Rapid generation of multiplexed cell cocultures using acoustic droplet ejection followed by aqueous two-phase exclusion patterning

Yu Fang, John P. Frampton, Shreya Raghavan, Rahman Sabahi-Kaviani, Gary Luker, Cheri X. Deng, Shuichi Takayama

Research output: Contribution to journalArticle

74 Scopus citations

Abstract

The development of tools for patterning cocultures of cells is a fundamental interest among cell biologists and tissue engineers. Although a variety of systems exist for micropatterning cells, the methods used to generate cell micropatterns are often cumbersome and difficult to adapt for tissue engineering purposes. This study combines acoustic droplet ejection and aqueous two-phase system exclusion patterning to introduce a method for patterning cocultures of cells in multiplexed arrays. This new method uses focused acoustic radiation pressure to eject discrete droplets of uniform size from the surface of a dextran solution containing cells. The size of droplets is controlled by adjusting ultrasound parameters, such as pulse, duration, and amplitude. The ejected dextran droplets are captured on a cell culture substrate that is manipulated by a computer-controlled 3D positioning system according to predesigned patterns. Polyethylene glycol solution containing an additional cell type is then added to the culture dish to produce a two-phase system capable of depositing different types of cells around the initial pattern of cells. We demonstrate that our method can produce patterns of islands or lines with two or more cell types. Further, we demonstrate that patterns can be multiplexed for studies involving combinations of multiple cell types. This method offers a tool to transfer cell-containing samples in a contact-free, nozzle-less manner, avoiding sample cross-contamination. It can be used to pattern cell cocultures without complicated fabrication of culture substrates. These capabilities were used to examine the response of cancer cells to the presence of a ligand (CXCL12) secreted from surrounding cocultured cells.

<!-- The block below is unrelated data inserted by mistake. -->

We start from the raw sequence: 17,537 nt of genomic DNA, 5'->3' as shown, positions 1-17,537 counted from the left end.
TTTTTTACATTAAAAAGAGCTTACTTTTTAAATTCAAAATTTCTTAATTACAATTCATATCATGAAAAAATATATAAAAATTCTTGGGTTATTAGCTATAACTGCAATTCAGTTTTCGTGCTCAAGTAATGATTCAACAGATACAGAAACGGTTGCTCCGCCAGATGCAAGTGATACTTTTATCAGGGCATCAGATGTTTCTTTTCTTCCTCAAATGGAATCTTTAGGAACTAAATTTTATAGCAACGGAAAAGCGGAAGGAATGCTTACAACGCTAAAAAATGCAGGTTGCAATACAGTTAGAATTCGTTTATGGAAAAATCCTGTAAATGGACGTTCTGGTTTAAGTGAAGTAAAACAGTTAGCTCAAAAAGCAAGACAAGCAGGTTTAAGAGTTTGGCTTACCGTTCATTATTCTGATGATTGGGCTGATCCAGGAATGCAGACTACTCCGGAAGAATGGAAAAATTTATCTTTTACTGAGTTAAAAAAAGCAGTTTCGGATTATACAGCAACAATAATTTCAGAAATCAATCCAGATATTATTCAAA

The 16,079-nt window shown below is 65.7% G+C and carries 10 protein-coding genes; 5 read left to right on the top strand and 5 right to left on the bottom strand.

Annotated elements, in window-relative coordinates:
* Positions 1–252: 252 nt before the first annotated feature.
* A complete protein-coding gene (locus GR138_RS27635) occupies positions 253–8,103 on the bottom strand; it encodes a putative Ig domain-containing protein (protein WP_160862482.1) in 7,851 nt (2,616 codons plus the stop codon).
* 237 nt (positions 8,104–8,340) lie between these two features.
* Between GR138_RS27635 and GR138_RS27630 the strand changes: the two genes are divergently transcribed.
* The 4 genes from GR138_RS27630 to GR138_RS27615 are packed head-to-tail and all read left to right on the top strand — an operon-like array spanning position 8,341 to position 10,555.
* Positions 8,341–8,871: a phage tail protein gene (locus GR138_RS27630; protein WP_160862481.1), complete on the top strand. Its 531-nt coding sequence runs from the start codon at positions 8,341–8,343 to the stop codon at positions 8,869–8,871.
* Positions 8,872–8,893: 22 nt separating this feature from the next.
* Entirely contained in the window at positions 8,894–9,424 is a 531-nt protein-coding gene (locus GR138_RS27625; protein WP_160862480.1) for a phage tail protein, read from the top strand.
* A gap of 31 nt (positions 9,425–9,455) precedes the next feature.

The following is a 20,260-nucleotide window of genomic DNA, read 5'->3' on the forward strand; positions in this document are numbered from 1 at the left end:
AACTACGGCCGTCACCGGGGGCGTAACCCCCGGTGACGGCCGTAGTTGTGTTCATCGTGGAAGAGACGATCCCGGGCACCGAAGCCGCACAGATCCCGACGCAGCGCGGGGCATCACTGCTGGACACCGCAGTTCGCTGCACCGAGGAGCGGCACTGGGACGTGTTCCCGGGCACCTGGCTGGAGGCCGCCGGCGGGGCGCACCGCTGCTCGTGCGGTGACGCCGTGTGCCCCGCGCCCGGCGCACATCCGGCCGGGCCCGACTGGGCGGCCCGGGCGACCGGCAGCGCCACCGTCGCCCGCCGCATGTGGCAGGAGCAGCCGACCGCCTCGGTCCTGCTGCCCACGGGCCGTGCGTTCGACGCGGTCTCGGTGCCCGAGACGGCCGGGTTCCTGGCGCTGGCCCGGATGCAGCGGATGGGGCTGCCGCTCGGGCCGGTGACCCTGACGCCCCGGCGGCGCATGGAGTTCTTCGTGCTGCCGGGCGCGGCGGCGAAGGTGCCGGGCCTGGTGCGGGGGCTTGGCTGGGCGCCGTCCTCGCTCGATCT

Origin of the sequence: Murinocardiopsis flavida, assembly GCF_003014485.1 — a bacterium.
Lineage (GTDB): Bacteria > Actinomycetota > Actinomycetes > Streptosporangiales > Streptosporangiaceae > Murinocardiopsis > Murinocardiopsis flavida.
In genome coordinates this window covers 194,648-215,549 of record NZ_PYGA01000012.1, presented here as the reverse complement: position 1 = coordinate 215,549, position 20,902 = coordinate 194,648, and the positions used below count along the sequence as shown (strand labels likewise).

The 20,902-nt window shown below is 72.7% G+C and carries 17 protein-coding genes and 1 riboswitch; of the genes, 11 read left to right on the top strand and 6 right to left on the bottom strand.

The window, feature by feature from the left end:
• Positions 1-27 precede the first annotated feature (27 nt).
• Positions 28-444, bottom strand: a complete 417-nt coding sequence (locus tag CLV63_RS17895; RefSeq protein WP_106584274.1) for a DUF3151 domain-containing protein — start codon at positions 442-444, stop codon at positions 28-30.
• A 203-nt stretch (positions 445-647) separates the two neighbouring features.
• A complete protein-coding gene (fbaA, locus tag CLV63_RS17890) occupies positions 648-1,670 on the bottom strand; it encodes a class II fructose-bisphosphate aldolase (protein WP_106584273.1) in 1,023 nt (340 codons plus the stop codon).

Original languageEnglish (US)
Pages (from-to)647-657
Number of pages11
JournalTissue Engineering - Part C: Methods
Volume18
Issue number9
DOIs
StatePublished - Sep 1 2012

ASJC Scopus subject areas

  • Bioengineering
  • Medicine (miscellaneous)
  • Biomedical Engineering

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